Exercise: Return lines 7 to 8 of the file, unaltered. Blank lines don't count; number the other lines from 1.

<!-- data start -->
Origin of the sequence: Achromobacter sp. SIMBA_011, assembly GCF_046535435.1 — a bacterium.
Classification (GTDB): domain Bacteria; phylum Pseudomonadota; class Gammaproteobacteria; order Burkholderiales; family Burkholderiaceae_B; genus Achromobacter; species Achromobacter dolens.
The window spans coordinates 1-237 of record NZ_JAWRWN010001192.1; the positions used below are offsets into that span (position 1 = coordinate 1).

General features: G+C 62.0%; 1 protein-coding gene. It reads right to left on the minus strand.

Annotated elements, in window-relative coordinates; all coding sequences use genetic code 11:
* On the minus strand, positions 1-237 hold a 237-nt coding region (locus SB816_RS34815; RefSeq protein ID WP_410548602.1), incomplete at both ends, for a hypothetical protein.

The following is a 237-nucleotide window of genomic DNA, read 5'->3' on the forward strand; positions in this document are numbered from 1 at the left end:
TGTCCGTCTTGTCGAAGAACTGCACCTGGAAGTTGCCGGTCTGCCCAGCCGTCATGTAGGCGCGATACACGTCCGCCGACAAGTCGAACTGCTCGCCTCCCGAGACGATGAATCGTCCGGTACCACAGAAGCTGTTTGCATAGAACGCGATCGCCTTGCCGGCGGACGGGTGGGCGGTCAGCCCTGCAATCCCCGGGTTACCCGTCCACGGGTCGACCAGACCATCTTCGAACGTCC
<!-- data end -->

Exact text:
The following is a 237-nucleotide window of genomic DNA, read 5'->3' on the forward strand; positions in this document are numbered from 1 at the left end:
TGTCCGTCTTGTCGAAGAACTGCACCTGGAAGTTGCCGGTCTGCCCAGCCGTCATGTAGGCGCGATACACGTCCGCCGACAAGTCGAACTGCTCGCCTCCCGAGACGATGAATCGTCCGGTACCACAGAAGCTGTTTGCATAGAACGCGATCGCCTTGCCGGCGGACGGGTGGGCGGTCAGCCCTGCAATCCCCGGGTTACCCGTCCACGGGTCGACCAGACCATCTTCGAACGTCC